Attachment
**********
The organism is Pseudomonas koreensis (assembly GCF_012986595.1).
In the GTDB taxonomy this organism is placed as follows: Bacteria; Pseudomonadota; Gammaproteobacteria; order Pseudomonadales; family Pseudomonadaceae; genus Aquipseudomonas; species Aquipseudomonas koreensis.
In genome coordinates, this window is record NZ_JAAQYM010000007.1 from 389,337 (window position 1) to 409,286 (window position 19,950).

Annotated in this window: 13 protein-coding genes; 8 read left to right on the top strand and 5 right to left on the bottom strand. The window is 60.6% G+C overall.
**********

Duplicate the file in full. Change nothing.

The organism is Pseudomonas koreensis (assembly GCF_012986595.1).
In the GTDB taxonomy this organism is placed as follows: Bacteria; Pseudomonadota; Gammaproteobacteria; order Pseudomonadales; family Pseudomonadaceae; genus Aquipseudomonas; species Aquipseudomonas koreensis.
In genome coordinates, this window is record NZ_JAAQYM010000007.1 from 389,337 (window position 1) to 409,286 (window position 19,950).

Annotated in this window: 13 protein-coding genes; 8 read left to right on the top strand and 5 right to left on the bottom strand. The window is 60.6% G+C overall.